Is this community ready to hit the ground running in 2020, or will we collectively stumble into the new decade weighed down by a catalogue of stubborn issues?
In a recent informal online poll conducted by The Chief, readers were asked whether they were more excited or concerned about the future. Of respondents, 56% indicated they were concerned.
This past April, 22 Squamish seniors signed a letter addressed to The Chief expressing their unease about the inability of the Squamish General Hospital and Hilltop House to meet their needs. And last November, during an open house held at Brennan Park Recreation Centre to address our childcare crisis, it was revealed Squamish has one daycare space for every five children aged one to two and a half. A District driven action plan to address the problem will be launched later this winter but for many parents, that gesture is already a day late and a dollar short.
Last year the annual Entrepreneurial Communities index published by the Canadian Federation of Independent Business pointed to Squamish as the premier location in British Columbia for entrepreneurs. And for the second year in a row BC Business magazine has ranked Squamish the best place to work in the province.
Municipal councillor Eric Andersen figures there is a downside to that high ranking. “The jobs-to-housing ratio for this community is way out of balance,” he wrote on The Chief’s Facebook page. He added that the District’s Economic Development department warns the imbalance is projected to get worse.
Still, with an unprecedented number of new housing units nearing completion and many potentially ending up in the rental pool that disparity could be eased. The looming question is will they be affordable? BC Business revealed the average amount spent by households in Squamish on shelter in 2019 was almost $27,000 and the average household income was hovering near $121,000. But according to the most recent Squamish Community Foundation Vital Signs report, in 2016, 25% of all earners in Squamish had an annual income of under $20,000. The number of breadwinners with an income of less than $30,000 was 30%.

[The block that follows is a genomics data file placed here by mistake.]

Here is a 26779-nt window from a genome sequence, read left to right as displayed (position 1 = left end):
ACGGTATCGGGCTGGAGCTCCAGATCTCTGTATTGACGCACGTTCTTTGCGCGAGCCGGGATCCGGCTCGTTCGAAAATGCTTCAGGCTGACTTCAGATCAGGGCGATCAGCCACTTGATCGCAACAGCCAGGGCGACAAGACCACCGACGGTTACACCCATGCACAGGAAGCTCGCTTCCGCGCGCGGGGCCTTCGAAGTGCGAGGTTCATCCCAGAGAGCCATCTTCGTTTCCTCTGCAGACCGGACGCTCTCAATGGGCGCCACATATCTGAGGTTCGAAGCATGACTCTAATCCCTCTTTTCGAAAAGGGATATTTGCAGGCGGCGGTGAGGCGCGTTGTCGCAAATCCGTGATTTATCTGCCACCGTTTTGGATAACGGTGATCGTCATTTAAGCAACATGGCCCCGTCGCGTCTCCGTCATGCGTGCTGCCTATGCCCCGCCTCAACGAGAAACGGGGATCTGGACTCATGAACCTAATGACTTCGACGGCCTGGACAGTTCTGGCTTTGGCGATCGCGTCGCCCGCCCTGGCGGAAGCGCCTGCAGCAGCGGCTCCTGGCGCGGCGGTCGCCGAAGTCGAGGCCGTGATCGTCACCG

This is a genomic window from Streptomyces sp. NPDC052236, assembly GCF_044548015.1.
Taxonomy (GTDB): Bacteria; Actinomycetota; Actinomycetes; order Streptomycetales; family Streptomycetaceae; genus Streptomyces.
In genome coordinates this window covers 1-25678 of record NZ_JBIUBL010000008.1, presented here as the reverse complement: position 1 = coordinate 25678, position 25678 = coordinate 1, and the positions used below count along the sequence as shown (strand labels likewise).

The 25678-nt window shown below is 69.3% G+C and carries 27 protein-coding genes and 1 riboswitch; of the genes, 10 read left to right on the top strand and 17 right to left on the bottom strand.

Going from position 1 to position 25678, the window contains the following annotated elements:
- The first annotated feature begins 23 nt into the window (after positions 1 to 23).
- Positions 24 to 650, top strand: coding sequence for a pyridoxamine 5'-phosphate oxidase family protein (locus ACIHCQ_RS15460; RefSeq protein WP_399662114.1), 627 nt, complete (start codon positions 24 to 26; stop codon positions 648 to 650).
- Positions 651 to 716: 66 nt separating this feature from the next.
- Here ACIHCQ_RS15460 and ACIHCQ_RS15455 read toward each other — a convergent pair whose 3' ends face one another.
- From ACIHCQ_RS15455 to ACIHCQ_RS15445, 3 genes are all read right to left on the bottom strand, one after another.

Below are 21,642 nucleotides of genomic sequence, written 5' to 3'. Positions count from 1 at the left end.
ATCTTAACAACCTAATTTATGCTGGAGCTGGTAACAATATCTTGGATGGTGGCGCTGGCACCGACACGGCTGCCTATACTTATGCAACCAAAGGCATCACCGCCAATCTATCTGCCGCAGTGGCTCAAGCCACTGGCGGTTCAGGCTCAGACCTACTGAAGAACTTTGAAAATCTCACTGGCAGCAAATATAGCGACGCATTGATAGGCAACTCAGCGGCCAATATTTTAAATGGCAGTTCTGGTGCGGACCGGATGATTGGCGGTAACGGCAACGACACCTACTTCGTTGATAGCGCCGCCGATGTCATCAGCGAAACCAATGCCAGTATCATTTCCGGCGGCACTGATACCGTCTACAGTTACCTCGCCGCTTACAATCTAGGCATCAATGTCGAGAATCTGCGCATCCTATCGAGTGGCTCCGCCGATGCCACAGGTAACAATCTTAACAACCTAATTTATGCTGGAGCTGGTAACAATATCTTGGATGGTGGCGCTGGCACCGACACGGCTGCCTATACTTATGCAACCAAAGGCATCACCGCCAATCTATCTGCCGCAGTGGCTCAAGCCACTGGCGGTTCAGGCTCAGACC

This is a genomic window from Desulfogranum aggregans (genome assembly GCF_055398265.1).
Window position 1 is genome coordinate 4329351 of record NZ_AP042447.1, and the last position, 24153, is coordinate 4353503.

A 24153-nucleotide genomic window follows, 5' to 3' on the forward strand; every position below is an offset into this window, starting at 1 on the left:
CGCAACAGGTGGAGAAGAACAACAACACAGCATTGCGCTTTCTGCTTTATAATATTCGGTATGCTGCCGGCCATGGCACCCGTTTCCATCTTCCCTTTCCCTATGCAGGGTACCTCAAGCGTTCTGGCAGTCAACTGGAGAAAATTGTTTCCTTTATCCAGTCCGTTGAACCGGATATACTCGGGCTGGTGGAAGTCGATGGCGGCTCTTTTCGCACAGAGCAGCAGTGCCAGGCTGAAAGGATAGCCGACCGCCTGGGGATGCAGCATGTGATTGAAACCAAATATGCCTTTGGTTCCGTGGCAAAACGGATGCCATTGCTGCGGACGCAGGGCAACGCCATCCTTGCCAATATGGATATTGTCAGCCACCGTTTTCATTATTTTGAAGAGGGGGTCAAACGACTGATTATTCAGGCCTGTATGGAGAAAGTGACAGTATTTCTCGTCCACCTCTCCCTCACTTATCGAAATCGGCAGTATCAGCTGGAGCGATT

For the better part of two decades, municipal officials have paid lip service to the creation of higher-paying local jobs. Despite their best intentions, that promise has gained limited traction. As a result, more than a quarter of Squamish residents commute to work in other jurisdictions.
In addition to our lopsided income structure, we have a tax base that shape-shifted from a cozy reliance on a formerly robust industrial sector to one disproportional dependent on residential ratepayers. When the Woodfibre pulp mill was shuttered in 2006, over 300 good-paying jobs vanished and millions of dollars in municipal tax revenue evaporated. Whether Woodfibre LNG, or the cutting-edge Carbon Engineering operation, or some other outfit waiting in the wings are ready to take up the slack has yet to be determined.
All things considered, even veteran clairvoyants will find it difficult to predict this town’s trajectory heading into the 2020s.